December 22, 2004
By Khalid Hasan
The Daily Times,
WASHINGTON: A battle between progressive and conservative Muslim groups isunderway in the Canadian province of Ontario where the latter are demandinglegal cover for arbitration of disputes under Sharia law.The move is bitterly opposed by the Muslim Canadian Congress.
Tarek Fatah, one of its founding members and a leading voice in Canada for progressiveIslam, said were arbitration under Sharia to become law, it would be a”Christmas gift to the Mullahs of Iran and Saudi Arabia who will berejoicing this decision and using it to validate their own oppressivegovernments.”
He said the recommendation that Sharia become law governing arbitrationamong Muslims in Ontario was given by a former Canadian politician Ms MarionBoyd in a 150-page report that amounted to “succumbing to pressures from themost right-wing religious conservatives in Canada.” He said, “On the coldest day of the year, she has thrown a wet blanket over the hopes of millions ofMuslims worldwide who are struggling to free themselves from religious oppression and misogyny being practised in the name of Islam by using Sharia.”
He called the move “racist and unconstitutional,” stressing thatthe Arbitration Act should not continue to allow disputes to be arbitratedusing religious law.The Muslim Canadian Congress said in a statement that it “demands that theOntario government reject Marion Boyd’s recommendation and refer the matterof Sharia-based Arbitration to the Ontario Court of Appeal.
Such a referenceshould ask the Court to determine whether the Arbitration Act confersjurisdiction, outside the Family Law legislation in disputes of property,children, inheritance and estates in the family context. And, if it does,whether it is constitutional.”
Tarek Fatah told Daily Times in a phone interview, “Behind the guise of religious tolerance and accommodation, the Muslim community is facing discriminatory ghettoisation and marginalisation. Establishing a substandard multi-tiered judicial process in matters of family law, is racist and unconstitutional.
The Muslim Canadian Congress feels that authorising andgiving an official stamp of approval to Sharia-based tribunals will deprivethe Muslim community of its share in Canadian society.” He said in itssubmission to Ms Boyd last August, the Congress had stated that by placingthe Muslim community “out of sight” the government only plays into the handsof the extremist political agenda of a certain sector of Muslim Canadians who are proponents of “Muslim Law”, an uncodified system, much of which is antithetical to Islam and the Canadian Constitution.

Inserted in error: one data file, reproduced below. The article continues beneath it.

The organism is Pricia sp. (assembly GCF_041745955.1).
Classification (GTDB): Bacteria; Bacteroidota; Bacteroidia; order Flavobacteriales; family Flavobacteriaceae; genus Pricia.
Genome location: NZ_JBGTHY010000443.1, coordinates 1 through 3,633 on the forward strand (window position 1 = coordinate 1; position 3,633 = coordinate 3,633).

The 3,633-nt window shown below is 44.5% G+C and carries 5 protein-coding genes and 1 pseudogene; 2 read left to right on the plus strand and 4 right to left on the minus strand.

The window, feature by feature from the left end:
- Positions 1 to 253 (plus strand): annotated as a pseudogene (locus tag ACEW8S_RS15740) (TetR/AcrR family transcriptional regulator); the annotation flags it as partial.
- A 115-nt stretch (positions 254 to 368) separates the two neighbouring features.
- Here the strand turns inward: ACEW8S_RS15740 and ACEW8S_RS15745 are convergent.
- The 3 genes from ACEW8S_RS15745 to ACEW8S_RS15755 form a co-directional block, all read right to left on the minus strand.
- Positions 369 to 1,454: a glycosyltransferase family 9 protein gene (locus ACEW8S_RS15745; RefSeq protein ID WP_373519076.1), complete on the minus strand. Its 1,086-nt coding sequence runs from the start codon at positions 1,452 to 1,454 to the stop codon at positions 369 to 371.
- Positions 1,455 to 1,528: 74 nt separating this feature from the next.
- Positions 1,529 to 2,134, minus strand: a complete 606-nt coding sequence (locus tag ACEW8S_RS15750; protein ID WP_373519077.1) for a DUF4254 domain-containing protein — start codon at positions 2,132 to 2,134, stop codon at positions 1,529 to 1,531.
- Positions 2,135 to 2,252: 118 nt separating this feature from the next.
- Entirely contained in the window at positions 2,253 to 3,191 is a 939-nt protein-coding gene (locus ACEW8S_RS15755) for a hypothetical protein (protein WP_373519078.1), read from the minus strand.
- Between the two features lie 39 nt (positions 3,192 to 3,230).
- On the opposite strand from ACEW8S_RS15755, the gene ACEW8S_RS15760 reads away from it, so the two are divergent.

Furthermore, it plays equally into the hands of the intolerant and otherwise racist segments ofCanadian non-Muslim society who want nothing better than to exclude Muslims from the mainstream.
In her report, Ms Barry also called for new safeguards to protect the rightsof women, while recommending that “Muslim principles” should be considered an acceptable method of religious arbitration as long as they do not violateCanadian law.
She was asked by the Ontario provincial government to reviewthe 1991 Arbitration Act and assess whether a plan by the Islamic Institute for Civil Justice to use the guiding principles of their faith in settlingmarital and inheritance disputes should be halted.
Catholics and Jews already have made use of the act, which is intended as a way of avoidingcostly court fights when both parties to a dispute agree to do so. Adivorcing couple could use the act to decide on a division of property.
Marilou McPhedran, counsel for the Canadian Council of Muslim Women,labelled Boyd’s report “naive” in its assumptions that Muslim women wouldhave the same choices as other women. She said many women who could beaffected are recent immigrants who might not speak English and are not givena true choice in how a divorce might be settled. “This is a dangerousdirection. It is the thin edge of the wedge. This has to be stopped now,” she added.
Ms Boyd reacted to the criticism by asserting that the term”Sharia” is not what is being proposed by the Islamic Institute for CivilJustice, adding that the 1,400-year-old set of rules and laws covers criminal and civil matters and is often incompatible with Canadian law.
“We’re being very clear, this is not Sharia law. This is Muslim religious principles within Canadian law,” she pointed out. Although some critics are firmly opposed to the use of the Arbitration Act by any religious group, she said she couldn’t “in good conscience” tell the government to end it because “it would set back family law by 30 years.”
She said, “It’s a recognitionthat (Sharia arbitrations) are already happening – the first one here was in1982. But there is no way to scrutinize them. “If they stay underground,Muslim women will be more vulnerable.”
Syed Mumtaz Ali, a lawyer for the Islamic Institute for Civil Justice, expressed delight with the Boyd findings and claimed that many of the 46 recommendations for strengthening the Arbitration Act had come from him. “It’s a model for the whole world to see how Sharia law can be used in aWestern society,” Mumtaz Ali said in a newspaper interview, adding that while Sharia is a misnomer in terms of the type of family disputes at issue, it is the term most people recognise and associate with Muslim beliefs being applied through the law.
Muslim principles, he argued, require Muslims to believe in one God and to commit to obeying the law in the country where they live. He said the advantage of Sharia-type arbitration is that participants are compelled by their religious beliefs to uphold the law, an extra onus that will make for fair treatment of all parties in the dispute.”